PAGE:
16 They  wander in search of food;
and if they don’t get enough, they hang around all night.

17  But I will sing of your power,
in the morning I will celebrate your mercy.
For You were my support and refuge
in my day of tribulation.

18  O my strength, it is to you that I sing,
for You are the God of my strength,
my God of mercy.

Meaning and interpretation

The Psalm 59 is a prayer of collective prayer . This Psalm, like others of the same genre, intersperses the reasons for supplication and lamentation, concluding with thanksgiving . These are the ingredients most naturally found in prayer texts.

The Psalmist is indignant at the evil and injustice but ends with faith and hope in divine justice and the punishment of those who follow bad morals and commit sin.

The Psalms of Supplication are very present in the Book of Psalms. They speak of human frailty and the most basic feelings of your mortal condition. Times of peace and plenty contrast with war and individual or community destruction. The Psalmist pleads for God’s help and asks him to end his situation of affliction , ending with the certainty of having been heard .

In spiritual practice, the supplication and request to God reflects a lot the meaning of prayer, being the privileged way to establish contact and raise the voice to the Divine. In numerous Psalms, supplication seems to be the most immediate motivation and the greatest concern. When turning to God, the speaker / Psalmist finds tenderness, justice, compassion, reconciliation, purification, in short, peace itself.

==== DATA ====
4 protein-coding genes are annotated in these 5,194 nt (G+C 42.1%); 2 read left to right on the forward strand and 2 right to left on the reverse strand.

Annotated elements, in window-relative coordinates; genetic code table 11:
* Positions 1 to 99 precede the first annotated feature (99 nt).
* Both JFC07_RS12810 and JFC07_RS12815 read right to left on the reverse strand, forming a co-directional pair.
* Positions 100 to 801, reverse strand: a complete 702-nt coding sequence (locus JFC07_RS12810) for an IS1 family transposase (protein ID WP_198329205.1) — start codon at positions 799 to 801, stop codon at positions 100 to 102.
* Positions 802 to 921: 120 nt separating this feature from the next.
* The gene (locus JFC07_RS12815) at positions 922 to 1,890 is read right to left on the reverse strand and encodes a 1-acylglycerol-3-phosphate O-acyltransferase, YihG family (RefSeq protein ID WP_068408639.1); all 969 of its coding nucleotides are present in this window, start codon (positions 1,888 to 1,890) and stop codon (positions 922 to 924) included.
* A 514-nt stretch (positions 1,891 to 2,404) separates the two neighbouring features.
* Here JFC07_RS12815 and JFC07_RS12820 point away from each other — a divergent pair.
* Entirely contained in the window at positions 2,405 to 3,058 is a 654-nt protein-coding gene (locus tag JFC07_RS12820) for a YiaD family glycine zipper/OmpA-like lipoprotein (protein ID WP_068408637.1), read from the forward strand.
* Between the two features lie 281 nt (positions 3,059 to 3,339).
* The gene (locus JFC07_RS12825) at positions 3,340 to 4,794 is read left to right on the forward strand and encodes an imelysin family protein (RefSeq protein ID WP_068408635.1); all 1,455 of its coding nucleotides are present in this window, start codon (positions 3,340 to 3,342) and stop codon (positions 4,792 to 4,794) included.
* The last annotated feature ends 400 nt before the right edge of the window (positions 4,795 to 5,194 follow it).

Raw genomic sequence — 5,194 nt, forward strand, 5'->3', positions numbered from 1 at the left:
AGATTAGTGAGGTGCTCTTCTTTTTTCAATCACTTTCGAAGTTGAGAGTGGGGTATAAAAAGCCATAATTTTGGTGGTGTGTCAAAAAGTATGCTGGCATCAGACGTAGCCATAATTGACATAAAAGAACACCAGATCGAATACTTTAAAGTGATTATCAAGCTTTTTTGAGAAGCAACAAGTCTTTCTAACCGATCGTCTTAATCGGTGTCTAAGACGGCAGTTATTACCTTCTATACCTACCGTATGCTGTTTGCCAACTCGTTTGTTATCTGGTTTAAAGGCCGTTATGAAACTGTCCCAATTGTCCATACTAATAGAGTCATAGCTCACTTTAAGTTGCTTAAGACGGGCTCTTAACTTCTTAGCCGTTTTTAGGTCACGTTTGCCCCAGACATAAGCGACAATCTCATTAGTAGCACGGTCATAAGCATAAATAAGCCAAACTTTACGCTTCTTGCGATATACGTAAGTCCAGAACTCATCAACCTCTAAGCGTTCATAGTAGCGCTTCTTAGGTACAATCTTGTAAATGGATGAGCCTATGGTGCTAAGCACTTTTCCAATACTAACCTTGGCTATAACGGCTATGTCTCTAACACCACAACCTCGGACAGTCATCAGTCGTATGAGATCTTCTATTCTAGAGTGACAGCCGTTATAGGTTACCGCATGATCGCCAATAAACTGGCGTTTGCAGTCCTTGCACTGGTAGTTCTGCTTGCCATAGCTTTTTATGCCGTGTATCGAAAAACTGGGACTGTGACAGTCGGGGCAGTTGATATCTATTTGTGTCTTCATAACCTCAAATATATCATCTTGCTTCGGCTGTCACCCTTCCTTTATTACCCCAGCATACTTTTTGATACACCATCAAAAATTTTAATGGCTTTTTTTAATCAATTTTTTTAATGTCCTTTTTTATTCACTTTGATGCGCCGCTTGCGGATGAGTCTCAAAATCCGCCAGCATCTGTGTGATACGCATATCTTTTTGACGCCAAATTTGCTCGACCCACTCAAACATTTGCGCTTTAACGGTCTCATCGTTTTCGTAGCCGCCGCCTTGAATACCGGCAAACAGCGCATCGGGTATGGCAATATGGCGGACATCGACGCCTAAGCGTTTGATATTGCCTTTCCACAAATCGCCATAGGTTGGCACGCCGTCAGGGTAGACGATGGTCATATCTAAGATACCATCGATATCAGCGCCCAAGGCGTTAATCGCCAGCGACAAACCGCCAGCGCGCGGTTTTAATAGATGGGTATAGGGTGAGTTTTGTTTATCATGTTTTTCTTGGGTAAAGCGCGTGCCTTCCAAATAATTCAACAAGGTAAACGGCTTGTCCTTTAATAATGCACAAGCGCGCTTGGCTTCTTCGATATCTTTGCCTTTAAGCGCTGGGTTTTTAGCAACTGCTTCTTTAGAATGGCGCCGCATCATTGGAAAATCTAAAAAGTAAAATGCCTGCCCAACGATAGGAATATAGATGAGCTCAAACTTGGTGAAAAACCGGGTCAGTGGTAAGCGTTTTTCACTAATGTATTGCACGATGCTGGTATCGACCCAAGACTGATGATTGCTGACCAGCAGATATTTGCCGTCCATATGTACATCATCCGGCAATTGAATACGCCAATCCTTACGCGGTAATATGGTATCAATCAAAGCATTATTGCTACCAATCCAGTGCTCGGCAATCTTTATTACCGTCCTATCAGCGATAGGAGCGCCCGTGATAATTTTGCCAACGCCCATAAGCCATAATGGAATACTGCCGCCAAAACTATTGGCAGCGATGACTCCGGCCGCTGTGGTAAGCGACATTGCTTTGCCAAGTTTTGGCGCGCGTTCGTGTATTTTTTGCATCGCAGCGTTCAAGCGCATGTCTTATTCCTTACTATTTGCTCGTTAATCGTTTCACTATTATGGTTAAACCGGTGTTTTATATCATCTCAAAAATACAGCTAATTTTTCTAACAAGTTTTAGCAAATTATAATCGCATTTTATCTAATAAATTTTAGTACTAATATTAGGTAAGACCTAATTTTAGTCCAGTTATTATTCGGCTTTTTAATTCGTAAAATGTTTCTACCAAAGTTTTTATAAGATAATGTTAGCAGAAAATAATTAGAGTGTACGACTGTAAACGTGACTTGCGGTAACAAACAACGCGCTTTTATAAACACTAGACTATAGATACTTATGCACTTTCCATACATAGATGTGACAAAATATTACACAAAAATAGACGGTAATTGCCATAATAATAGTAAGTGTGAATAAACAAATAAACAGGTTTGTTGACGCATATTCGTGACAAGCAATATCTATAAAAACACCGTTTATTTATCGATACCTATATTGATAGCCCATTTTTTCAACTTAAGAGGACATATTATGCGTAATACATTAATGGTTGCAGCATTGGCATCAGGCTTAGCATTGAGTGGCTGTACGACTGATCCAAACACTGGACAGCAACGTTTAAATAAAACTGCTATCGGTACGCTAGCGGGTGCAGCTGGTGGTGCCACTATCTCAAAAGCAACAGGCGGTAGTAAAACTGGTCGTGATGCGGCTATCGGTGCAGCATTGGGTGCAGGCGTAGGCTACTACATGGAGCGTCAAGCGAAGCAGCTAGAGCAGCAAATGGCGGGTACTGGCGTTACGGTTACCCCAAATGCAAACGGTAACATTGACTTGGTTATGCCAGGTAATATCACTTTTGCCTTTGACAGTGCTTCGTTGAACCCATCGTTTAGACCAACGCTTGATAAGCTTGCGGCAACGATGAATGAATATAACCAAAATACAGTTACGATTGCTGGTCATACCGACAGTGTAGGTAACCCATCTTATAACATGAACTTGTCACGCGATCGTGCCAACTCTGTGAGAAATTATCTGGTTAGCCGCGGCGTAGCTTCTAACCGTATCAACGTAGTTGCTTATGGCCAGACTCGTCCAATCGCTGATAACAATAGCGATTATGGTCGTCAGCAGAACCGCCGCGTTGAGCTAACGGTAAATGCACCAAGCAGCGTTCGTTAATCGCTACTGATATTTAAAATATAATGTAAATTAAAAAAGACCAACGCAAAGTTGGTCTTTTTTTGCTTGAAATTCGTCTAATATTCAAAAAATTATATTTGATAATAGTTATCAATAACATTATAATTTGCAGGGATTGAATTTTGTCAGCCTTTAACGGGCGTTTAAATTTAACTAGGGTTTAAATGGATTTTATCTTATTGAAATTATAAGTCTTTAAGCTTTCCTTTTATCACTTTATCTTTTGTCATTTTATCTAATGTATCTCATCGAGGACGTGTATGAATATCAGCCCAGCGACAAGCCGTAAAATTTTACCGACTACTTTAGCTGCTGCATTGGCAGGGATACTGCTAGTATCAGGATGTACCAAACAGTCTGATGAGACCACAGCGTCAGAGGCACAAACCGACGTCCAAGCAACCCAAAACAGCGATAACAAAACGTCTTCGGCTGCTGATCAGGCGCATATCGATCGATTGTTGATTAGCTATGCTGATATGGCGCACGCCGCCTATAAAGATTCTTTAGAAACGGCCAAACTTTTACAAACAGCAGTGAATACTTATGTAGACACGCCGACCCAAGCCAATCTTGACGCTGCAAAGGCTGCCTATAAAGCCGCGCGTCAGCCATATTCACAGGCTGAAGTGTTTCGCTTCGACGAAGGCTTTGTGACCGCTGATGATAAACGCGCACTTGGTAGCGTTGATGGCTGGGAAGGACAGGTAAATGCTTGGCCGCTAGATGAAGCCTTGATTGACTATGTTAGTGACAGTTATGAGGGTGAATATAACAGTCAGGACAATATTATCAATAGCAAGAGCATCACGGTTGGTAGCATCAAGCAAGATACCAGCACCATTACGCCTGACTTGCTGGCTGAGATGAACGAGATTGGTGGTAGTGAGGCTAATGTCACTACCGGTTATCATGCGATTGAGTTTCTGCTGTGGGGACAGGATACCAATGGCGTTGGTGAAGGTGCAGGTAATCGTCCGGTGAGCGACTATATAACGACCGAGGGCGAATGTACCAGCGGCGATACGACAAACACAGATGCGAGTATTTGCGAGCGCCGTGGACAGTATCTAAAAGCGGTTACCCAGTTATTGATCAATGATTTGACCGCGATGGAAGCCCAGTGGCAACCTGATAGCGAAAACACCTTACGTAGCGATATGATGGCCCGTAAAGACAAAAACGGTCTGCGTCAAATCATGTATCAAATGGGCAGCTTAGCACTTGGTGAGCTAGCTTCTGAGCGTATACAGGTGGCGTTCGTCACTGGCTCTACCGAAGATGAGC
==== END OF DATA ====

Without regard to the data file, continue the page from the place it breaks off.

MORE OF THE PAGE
The narratives and feelings involved in these prayers are varied and basic; affect humanity over the millennia, and are still current today. They reflect multiple interior , individual and collective experiences, and the relationship between people and peoples. They address topics such as the deadly threat of disease, persecution, aging, violence, war, betrayal, loneliness, enemy aggression and how these feelings alter consciousness we have of ourselves, of our relationship with others and with God.

Situations that prompt supplication can be bitter and desperate , but the Psalms generally express a state of mind of trust and end in thanksgiving . The Psalmist cries out to God for his help and forgiveness in a profound expression of limitless trust in divine compassion and justice. Even the cry of the Psalmist is already a fighting speech, change will, of inner transformation, confidence and hope for a free future evil, the suffering and the wicked .

The Psalms of Supplication they are classified as individual supplication and collective supplication. Those of Individual Supplication comprise Psalm 3; 5-7; 13; 17; 22; 26; 27; 28; 31; 35; 39; 42-43; 51; 54-57; 59; 61; 63; 64; 69-71; 88; 102; 109; 120; 130; 140-143. and those of  Collective Supplication Ps 12; 44; 58; 60; 74; 80; 83; 85; 90; 94; 108; 123; 127.

The Book of Psalms

The Joy and Happiness of the Righteous in Communion with God